Given how these business owners are classified, the plan would let them deduct their state and local taxes from the equivalent of their personal income. By contrast, the employees of those business owners could not do so.
Taken together, that's $2.17 trillion worth of benefits that would help mainly companies and the wealthiest segment of the U.S. population.
By getting rid of itemized deductions — such as for medical costs and state and local taxes — that now help many middle class and affluent taxpayers, the plan would raise an additional $1.26 trillion during the next decade.
Every tax overhaul tends to create some layer of inequality. The best chance for faster growth often comes from lowering corporate rates and clearing the underbrush of loopholes where companies can hide cash. What makes this tax plan unusual is that many of the tax breaks that Republican lawmakers and President Donald Trump would like to preserve for companies would be taken away from families and individuals.
The solution isn't simple. Lowering corporate tax rates can help make the United States more globally competitive. It can also help increase investment by domestic and foreign companies, which could spur job growth.
Yet critics note that the stock market is booming and the unemployment rate is an exceedingly low 4.1 percent. So the benefits for the job market could be minimal.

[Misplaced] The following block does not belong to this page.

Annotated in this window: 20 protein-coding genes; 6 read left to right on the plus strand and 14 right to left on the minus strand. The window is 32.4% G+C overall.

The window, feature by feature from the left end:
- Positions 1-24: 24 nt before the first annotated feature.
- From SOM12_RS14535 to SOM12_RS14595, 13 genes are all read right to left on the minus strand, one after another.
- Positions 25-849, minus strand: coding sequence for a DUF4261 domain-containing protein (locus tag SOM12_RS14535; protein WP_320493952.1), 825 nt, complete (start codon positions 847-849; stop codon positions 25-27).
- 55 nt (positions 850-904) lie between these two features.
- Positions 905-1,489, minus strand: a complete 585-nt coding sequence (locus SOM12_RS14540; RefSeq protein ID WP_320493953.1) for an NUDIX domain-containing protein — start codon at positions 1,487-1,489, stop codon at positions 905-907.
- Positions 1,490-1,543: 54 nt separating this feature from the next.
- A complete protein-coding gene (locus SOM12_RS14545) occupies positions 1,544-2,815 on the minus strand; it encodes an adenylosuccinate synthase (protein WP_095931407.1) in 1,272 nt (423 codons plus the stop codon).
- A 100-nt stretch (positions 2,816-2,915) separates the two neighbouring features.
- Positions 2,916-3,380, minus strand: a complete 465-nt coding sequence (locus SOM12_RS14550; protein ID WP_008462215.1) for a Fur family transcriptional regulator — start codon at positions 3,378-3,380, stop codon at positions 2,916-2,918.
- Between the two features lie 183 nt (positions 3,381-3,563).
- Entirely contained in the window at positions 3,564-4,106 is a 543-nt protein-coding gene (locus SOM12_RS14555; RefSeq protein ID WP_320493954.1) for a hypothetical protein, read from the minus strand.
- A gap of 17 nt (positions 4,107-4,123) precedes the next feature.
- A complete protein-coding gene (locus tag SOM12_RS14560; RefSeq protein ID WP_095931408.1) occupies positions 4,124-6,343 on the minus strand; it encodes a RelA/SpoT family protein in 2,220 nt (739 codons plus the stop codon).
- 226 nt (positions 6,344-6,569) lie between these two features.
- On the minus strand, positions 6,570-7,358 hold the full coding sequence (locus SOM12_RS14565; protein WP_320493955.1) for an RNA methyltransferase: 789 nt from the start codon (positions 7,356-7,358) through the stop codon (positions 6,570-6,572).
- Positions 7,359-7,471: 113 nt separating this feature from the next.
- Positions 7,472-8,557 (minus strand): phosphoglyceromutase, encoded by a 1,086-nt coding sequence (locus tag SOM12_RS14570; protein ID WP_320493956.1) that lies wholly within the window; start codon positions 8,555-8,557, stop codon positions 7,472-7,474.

Still, advocates of the Republican plan argue that companies are ideally positioned to immediately invest savings from tax cuts.
"Business investment is likely more responsive to changes in tax policy than households," said Scott Greenberg, a senior analyst at the conservative Tax Foundation, whose own analysis suggests that cutting the corporate rate to 20 percent — among other changes — would help generate roughly 1 million jobs.
Multinational companies already go out of their way to avoid U.S. taxes by shifting profits overseas or exploiting accounting rules. Research by Gabriel Zucman, an economist at the University of California at Berkeley, found that 63 percent of U.S. companies' foreign profits come from known tax havens. Republicans are betting that companies would shift more of those profits back to the United States under their plan.
Relatively high U.S. corporate rates can also encourage domestic companies to be acquired by rivals based in countries with lower rates — mergers that can lead to job losses if headquarters, offices and factories derive a tax advantage from being overseas. By making the tax code more favorable for businesses, the bill could theoretically increase investment in factories, businesses and workers.
But the details of the Republican plan suggest that companies could find it harder to land the skilled workers they say they need. Over 10 years, for example, the plan would repeal roughly $64 billion in tax breaks that promote higher education.
College graduates could no longer deduct interest payments on student debt. Ph.D. students who teach and conduct research would be taxed on their waived tuition bill— an expense that could force some to drop out. There are about 145,000 graduate students who receive this tuition waiver. Most are concentrated in science, technology, engineering and math.
"The tax bill as proposed goes completely in the wrong direction," said Steven Bloom, director of government relations at the American Council on Education, which represents many university presidents. "It's undercutting our ability to produce the kind of educated workforce that we need to produce."